Interactive Fly, Drosophila

pleiohomeotic


EVOLUTIONARY HOMOLOGS part 2/3

Interaction of YY1 with the nuclear matrix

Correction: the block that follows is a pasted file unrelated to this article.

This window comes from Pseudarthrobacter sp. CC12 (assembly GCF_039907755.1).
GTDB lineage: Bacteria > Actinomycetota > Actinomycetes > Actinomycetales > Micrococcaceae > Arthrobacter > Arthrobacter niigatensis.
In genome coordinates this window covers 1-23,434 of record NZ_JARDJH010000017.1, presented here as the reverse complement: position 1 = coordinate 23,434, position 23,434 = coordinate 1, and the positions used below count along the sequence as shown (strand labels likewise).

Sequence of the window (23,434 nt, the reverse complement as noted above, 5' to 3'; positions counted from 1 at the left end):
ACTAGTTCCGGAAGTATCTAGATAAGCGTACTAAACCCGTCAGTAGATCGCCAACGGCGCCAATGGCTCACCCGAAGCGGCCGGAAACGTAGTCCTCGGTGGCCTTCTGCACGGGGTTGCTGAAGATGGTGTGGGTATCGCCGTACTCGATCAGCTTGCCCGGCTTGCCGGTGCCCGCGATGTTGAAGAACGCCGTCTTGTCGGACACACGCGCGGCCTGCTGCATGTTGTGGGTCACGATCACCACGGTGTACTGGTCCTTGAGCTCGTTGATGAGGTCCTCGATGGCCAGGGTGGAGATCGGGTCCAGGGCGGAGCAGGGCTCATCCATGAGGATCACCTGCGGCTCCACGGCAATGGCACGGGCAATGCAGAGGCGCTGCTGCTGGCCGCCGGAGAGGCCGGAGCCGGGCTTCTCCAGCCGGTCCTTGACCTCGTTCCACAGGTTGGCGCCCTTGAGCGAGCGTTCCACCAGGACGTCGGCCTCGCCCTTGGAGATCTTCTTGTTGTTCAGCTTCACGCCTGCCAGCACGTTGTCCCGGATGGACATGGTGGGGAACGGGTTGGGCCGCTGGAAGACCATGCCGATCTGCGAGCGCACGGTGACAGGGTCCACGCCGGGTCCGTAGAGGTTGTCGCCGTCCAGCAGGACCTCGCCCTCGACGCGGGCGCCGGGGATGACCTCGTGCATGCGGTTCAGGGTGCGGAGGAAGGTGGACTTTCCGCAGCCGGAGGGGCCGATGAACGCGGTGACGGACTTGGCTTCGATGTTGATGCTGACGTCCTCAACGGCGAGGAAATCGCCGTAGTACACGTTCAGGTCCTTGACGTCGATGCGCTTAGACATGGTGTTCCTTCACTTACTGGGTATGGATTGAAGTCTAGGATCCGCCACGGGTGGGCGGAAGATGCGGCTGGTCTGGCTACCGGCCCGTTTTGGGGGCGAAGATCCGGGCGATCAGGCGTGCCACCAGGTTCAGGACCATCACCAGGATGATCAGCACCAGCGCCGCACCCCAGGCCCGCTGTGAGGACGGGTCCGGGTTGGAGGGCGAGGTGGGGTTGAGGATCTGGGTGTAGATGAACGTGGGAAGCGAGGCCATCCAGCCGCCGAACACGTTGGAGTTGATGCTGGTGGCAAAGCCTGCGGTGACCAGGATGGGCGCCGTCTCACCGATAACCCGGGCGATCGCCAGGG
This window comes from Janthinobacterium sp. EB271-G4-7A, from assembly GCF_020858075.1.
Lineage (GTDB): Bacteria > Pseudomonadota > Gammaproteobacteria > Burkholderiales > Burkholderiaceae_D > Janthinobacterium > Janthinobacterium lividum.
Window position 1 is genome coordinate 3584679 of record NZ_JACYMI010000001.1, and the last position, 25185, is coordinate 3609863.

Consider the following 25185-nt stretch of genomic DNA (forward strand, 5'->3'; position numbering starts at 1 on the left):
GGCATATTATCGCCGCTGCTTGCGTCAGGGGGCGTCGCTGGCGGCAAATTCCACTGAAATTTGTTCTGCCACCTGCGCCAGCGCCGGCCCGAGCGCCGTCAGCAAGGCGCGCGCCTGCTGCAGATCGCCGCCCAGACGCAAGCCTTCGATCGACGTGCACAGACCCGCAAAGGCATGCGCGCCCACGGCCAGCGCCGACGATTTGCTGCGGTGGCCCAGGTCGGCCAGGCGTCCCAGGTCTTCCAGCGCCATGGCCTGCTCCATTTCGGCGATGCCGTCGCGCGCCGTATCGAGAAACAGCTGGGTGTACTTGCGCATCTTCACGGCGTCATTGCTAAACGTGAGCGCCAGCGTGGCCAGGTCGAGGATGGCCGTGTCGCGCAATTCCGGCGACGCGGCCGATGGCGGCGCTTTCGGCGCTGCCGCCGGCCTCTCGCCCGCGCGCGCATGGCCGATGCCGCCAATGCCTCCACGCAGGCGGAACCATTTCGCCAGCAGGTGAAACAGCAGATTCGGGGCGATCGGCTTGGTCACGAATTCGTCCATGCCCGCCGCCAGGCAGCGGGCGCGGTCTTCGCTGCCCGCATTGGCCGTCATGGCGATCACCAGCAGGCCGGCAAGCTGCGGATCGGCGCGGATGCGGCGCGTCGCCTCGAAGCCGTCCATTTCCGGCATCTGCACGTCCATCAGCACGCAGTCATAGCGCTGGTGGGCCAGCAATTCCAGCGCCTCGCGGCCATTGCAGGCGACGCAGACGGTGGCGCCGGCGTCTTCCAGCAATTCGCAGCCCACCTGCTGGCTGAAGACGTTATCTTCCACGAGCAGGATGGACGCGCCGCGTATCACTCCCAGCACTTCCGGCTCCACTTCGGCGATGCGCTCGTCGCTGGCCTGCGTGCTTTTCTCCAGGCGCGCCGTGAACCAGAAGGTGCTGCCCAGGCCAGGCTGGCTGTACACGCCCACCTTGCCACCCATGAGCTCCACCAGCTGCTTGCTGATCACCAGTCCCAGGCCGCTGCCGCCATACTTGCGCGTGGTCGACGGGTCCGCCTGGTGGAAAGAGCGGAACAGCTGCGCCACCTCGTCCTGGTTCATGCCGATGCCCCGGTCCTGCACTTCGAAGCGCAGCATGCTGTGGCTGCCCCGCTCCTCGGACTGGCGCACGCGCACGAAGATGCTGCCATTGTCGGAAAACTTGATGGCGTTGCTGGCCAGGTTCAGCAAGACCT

YY1 is a zinc finger-containing transcription factor that can both repress and activate transcription. YY1 appears to use multiple mechanisms to carry out its diverse functions. Recently, it was observed that YY1 can exist in multiple nuclear compartments. In addition to being present in the nuclear extract fraction, YY1 is also a component of the nuclear matrix. YY1 can be sequestered in vivo into a high-molecular-weight complex and can be dislodged from this complex either by treatment with formamide or by incubation with an oligonucleotide containing the YY1 DNA binding site sequence. By transfecting plasmids expressing various YY1 deletion constructs and subsequent nuclear fractionation, sequences necessary for association with the nuclear matrix have been identified. These sequences (residues 256-340) co-localize with those necessary for in vivo sequestration of YY1 into the high-molecular-weight complex. YY1 sequences necessary for repression of activated transcription (residues 333-371) have been characterized, as well as those necessary for masking of the YY1 transactivation domain (residues 371-397). Sequences that repress activated transcription partially overlap YY1 sequences necessary for association with the nuclear matrix. However, these sequences are distinct from those that appear to mask the YY1 transactivation domain. The potential role of nuclear matrix association in controlling YY1 function is discussed (Bushmeyer, 1998).